Still, as you say, quite a change after all those years of "Republican governance". Then again, perhaps it is no surprise that, seeing as they have an allergy towards government, that they aren't any good at it.
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User: (Anonymous)
Date: 2009-11-09 03:42 (UTC)
Subject: (no subject)
/bemusedoutsider here/

Bush's privitization of Soc Sec may have been more blatant, more honestly labeled. But doesn't this HC bill as a whole amount to privitizing what should have been single-payer healthcare, or at least a really good strong public option?

Bush: forced payments not to SS but to Wall Street
Obama: forced payments not to Medicare for All, but to insurance co's.
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Jay Lake
User: jaylake
Date: 2009-11-09 05:17 (UTC)
Subject: (no subject)
Except this payout to insurance was driven by the need to make HCR minimally acceptable to Blue Dogs and other conservatives...not a liberal-progressive idea or ideal, either one.
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Kenneth Mark Hoover
User: kmarkhoover
Date: 2009-11-08 16:06 (UTC)
Subject: (no subject)
That amendment will be stripped out of the final bill in conference so I'm not worried. It was included to give Blue Dog Dems cover.

Yeah. I'd much rather be having this discussion than most others. I'm not overly happy with the bill, either, but it opens the door to more reforms later on down the road. Even the first Civil Rights bill, or the first Medicare bill, didn't have the teeth, or the expansive coverage, they have today.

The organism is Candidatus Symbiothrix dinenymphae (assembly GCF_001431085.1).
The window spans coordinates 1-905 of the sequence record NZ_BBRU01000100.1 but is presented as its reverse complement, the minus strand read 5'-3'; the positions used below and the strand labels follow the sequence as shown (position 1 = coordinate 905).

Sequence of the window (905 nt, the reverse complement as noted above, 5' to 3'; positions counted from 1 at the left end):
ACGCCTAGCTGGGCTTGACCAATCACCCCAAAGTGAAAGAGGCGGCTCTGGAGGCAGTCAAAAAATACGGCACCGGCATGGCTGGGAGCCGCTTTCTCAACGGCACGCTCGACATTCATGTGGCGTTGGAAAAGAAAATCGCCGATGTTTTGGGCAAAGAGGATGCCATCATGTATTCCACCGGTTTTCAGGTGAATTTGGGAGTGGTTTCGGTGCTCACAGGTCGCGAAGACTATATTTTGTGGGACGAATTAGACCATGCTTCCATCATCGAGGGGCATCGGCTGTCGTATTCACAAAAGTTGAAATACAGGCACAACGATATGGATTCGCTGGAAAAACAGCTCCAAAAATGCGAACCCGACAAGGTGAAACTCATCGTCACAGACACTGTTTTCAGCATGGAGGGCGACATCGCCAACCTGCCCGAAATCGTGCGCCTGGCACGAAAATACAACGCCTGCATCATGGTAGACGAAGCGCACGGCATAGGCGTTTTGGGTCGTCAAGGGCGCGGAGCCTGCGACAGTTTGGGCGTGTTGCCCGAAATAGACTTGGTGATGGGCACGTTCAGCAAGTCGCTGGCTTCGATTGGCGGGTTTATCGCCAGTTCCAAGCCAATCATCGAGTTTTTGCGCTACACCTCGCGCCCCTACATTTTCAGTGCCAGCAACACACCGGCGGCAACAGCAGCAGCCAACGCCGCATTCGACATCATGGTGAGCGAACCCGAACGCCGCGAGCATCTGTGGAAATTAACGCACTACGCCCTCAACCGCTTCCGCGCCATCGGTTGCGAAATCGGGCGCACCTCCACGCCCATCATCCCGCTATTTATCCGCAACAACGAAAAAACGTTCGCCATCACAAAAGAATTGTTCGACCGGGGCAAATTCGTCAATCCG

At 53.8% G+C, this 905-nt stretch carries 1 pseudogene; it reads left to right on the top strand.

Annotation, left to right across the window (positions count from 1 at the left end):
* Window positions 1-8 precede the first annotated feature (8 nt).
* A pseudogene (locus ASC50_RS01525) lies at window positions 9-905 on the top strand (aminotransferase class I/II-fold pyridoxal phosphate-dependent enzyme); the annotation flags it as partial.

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User: cathshaffer
Date: 2009-11-08 17:43 (UTC)
Subject: (no subject)
I think everyone needs to accept that health care reform will be imperfect and that it will not answer every need.
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User: madrobins
Date: 2009-11-08 17:57 (UTC)
Subject: (no subject)
My daughter said something sensible when I was ranting about the bill: "You're a writer. You know you have to produce the book first, and then go back and make it a good book."

I really wanted this to be a good book right out of the shoot, but I suspect she's right. I'm horrified that Stupak-Pitts made the cut, though. To paraphrase a San Francisco bumper sticker, I have daughters, and I vote.
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Jay Lake
User: jaylake
Date: 2009-11-08 18:01 (UTC)
Subject: (no subject)
I sometimes wonder what percentage of forced pregnancy advocates come from a non-religious perspective. Are there really a significant percentage of secular scientists, doctors, ethicists and ordinary people who believe that human life absolutely begins at conception?
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User: mmegaera
Date: 2009-11-09 00:39 (UTC)
Subject: (no subject)
I am personally related to a few. I suspect a lot of your other readers are, too.
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shelly_rae: Bleeding Hearts
User: shelly_rae
Date: 2009-11-09 05:01 (UTC)
Subject: (no subject)
Keyword:Bleeding Hearts
It's a start--heck it's a historic start. The final bill will no doubt look different. If Obama is bold he'll use that line item veto (that's still around right?) to block the Stupak amendment.
With this a whole heck of a lot of people will have health care that didn't before and, for people like me, the previous condition clause will no longer exist.
I'm optimistic. It's change for the better and I hope it's the first step for even more care.